7. The New Deal is “Green”. Bottom line is some jobs are gone so look for a new niche. Re-train, move, reinvent.
8. Stodgy is the “New Chic”. Who knew that boring would be cool? Family nights, home cooking, books and NetFlixs.
9. Rise of DYI investing…and the decline of the expert. So find your niche and work it!
10. Bust of the Boomtowns. Think “Vegas” where everyone, even newly hired hotel staff, was buying a house.
Most people purchase or sell a house only a few times in their life so we should not expect our clients to be mind readers. It’s our job, our fiduciary duty, to tell people what’s coming next. By doing this we can keep a mole hill from becoming a mountain. The following is a list of red flags to watch for and communicate about.
1. The dates in the contract….specifically those which are “time is of the essence”…need to be complied with. Make sure the loan has been applied for, the inspections ordered, the repair request submitted, etc. Use a check sheet to keep yourself on task.
2. If you are selling or buying an older home be aware of possible buried oil tanks. Ask lots of questions. Most agents suggest their seller remove the tank prior to putting their house on the market. Some states have funds in place to help with the expense. Waiting until an offer is made can be troublesome since there may be delays involved in the tank removal.
3. Become familiar with septic tanks in your area. Soil types will determine where the system is located as well as the repair field should the system fail and need to be relocated. Septic locations can be obtained through your county enviromental health department. Get a copy, have the system inspected and pumped prior to putting the house on the market.
4. Be aware of the pitfalls associated with buyers using out of town (or internet!!) lenders. Suggest the buyer have a back up mortgage application on file with a local mortgage lender familiar to the agent. Or better yet, make it a condition of the offer that a local or in-state lender be used by the buyer.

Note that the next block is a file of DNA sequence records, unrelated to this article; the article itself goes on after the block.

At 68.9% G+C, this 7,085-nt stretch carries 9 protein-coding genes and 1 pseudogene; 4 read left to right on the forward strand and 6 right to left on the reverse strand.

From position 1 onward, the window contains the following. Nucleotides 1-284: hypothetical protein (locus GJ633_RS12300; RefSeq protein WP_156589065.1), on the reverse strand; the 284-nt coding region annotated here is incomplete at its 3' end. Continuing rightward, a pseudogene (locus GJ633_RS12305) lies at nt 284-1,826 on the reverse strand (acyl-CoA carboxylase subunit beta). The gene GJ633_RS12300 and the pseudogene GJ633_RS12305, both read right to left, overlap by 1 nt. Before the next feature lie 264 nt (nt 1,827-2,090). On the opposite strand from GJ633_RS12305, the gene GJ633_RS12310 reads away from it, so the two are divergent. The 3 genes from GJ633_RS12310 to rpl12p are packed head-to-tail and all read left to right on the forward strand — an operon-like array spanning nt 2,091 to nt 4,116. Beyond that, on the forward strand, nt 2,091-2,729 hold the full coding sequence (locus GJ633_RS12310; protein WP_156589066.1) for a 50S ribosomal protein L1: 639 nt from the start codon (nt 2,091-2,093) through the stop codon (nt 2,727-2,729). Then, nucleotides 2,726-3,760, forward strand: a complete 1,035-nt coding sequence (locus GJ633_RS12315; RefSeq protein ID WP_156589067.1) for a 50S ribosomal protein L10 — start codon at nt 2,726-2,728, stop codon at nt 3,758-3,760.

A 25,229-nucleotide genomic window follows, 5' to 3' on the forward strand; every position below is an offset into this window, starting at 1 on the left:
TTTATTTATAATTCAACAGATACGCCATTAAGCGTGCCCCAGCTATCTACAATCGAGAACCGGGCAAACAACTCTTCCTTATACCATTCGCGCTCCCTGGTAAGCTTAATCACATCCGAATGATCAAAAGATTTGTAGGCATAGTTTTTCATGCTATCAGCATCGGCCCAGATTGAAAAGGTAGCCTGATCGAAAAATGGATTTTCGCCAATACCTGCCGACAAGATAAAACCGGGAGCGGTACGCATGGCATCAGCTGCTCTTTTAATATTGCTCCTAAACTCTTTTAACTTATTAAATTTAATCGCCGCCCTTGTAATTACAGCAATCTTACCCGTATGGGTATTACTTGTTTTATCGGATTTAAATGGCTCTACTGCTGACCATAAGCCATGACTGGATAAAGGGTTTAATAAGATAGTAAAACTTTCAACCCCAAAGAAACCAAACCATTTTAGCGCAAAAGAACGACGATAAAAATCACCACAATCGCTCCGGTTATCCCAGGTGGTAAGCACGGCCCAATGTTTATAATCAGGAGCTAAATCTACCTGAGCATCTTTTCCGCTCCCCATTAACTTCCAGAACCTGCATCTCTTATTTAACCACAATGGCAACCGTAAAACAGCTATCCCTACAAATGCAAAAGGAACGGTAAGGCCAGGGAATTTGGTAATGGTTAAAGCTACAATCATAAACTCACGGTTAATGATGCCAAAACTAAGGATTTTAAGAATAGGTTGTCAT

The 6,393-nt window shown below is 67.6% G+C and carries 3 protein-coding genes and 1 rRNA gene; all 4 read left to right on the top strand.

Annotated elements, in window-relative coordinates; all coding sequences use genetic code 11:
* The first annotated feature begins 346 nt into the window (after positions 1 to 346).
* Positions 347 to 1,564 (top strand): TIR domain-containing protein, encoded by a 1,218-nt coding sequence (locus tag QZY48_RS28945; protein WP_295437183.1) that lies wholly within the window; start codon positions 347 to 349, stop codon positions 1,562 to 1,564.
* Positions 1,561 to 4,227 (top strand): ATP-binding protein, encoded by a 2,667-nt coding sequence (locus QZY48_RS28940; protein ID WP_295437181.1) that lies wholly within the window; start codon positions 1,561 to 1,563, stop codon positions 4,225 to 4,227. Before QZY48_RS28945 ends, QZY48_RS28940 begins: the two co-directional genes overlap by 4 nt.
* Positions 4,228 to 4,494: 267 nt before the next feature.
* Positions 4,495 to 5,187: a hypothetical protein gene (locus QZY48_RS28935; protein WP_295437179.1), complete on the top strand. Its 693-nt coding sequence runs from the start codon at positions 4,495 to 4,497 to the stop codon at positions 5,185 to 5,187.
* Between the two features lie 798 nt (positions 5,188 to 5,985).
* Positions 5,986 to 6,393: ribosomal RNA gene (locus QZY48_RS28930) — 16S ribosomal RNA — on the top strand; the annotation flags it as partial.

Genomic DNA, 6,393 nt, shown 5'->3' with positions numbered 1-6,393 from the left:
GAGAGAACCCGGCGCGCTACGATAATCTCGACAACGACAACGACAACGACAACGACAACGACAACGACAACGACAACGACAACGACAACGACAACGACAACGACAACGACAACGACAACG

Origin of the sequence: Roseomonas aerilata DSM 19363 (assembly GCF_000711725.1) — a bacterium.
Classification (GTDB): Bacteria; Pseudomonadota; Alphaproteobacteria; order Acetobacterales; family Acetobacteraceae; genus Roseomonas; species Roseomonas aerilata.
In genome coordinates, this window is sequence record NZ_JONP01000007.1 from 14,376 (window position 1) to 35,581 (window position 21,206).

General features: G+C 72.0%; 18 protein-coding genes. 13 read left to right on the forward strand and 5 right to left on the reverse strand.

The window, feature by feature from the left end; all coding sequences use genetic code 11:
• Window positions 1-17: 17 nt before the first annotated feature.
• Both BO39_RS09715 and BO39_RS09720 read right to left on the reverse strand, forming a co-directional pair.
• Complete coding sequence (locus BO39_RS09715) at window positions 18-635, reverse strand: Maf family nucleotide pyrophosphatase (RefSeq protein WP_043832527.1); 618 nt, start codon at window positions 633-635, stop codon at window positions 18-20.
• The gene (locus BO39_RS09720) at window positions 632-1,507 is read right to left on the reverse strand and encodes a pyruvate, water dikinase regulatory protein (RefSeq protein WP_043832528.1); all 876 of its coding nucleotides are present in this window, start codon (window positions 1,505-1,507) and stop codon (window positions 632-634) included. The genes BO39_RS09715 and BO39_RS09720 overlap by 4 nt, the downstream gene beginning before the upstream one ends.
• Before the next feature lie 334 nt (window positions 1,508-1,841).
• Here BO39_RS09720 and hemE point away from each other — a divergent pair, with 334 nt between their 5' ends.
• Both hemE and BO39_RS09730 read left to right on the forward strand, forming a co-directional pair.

5. Good communication from your agent and mortgage lender is crucial. If either one does not return calls consider this a red flag and be proactive.
6. Out of town appraisers can sink a sale. Real estate is a local business and towns just a few miles apart can have very different prices. Pay attention to who is doing this work and be prepared to suggest a local appraiser. Protect your client.
7. If a garage or basement or attic has been finished after the house was built it is possible the seller may not have obtained the necessary permits. Ask for the records, check with the local building inspectors, pay close attention to how these areas may look different from the remainder of the house.
8. Inspections may open the door for a new price. The savvy seller will have a pre-inspection and address and correct those items which may be uncovered. Don’t run the risk of delays or missed sales due to water damage, electrical issues, etc.
The message is to be prepared, be pro-active, and pay attention to details. That’s what we get paid for.